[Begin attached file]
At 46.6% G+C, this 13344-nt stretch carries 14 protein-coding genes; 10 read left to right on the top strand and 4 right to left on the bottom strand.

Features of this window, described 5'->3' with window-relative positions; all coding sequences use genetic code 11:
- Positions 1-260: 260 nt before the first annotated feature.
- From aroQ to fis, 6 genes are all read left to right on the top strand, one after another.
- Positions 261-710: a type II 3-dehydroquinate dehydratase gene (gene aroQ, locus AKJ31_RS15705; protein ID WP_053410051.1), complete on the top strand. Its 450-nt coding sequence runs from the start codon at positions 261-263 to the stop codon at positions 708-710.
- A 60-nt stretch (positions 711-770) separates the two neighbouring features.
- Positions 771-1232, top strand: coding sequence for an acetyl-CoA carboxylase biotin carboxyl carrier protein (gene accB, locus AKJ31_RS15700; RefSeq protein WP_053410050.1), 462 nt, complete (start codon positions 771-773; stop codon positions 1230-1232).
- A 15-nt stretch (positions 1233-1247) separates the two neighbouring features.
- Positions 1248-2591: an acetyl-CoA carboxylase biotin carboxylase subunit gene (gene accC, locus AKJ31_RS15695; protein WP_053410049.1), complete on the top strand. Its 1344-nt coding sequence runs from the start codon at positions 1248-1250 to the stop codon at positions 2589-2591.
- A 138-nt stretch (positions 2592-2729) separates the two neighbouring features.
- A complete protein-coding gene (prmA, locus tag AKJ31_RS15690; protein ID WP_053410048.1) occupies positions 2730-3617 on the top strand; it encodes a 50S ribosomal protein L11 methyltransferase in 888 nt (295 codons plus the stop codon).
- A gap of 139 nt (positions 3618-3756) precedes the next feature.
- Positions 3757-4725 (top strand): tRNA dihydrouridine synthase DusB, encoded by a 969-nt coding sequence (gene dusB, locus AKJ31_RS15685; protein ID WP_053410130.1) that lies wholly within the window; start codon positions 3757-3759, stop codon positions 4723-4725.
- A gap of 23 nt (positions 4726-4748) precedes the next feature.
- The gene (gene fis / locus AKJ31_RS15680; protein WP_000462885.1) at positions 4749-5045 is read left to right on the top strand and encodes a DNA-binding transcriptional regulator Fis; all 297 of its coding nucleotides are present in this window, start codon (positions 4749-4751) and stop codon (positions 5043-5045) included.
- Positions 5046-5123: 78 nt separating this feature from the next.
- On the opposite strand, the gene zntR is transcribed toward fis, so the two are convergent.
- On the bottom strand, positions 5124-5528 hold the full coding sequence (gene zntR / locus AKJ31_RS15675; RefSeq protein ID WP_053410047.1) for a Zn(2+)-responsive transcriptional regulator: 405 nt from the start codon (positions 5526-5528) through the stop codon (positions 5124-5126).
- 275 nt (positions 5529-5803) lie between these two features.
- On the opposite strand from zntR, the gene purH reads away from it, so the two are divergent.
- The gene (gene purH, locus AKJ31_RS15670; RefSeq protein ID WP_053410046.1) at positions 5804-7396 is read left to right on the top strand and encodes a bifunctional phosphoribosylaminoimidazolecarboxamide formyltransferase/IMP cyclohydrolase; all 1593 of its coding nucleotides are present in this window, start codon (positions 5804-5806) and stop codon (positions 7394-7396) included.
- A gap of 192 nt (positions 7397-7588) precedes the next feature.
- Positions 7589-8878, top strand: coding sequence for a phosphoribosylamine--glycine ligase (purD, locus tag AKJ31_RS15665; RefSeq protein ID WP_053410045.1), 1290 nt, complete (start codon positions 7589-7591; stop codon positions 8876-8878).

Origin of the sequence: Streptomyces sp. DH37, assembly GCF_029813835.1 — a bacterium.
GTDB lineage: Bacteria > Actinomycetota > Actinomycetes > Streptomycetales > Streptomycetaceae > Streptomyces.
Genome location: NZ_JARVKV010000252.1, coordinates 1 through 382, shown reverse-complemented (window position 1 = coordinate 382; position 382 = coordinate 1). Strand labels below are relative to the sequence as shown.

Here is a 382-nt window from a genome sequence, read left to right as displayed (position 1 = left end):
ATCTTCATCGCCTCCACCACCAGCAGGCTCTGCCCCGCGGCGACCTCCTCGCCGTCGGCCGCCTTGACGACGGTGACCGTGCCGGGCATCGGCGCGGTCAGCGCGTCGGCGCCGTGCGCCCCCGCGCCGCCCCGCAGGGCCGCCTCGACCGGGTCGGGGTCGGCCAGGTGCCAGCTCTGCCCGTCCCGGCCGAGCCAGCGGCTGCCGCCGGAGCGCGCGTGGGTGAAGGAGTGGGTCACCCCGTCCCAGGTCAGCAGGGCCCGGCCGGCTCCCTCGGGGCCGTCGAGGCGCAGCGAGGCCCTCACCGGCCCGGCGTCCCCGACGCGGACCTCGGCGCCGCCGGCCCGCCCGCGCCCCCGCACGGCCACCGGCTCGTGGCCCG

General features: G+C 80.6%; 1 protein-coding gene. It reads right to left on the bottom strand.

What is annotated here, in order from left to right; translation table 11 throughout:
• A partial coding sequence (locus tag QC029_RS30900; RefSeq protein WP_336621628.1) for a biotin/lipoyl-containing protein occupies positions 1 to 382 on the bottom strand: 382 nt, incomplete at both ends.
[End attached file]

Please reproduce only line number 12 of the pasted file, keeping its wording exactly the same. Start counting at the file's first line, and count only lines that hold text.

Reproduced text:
- A gap of 139 nt (positions 3618-3756) precedes the next feature.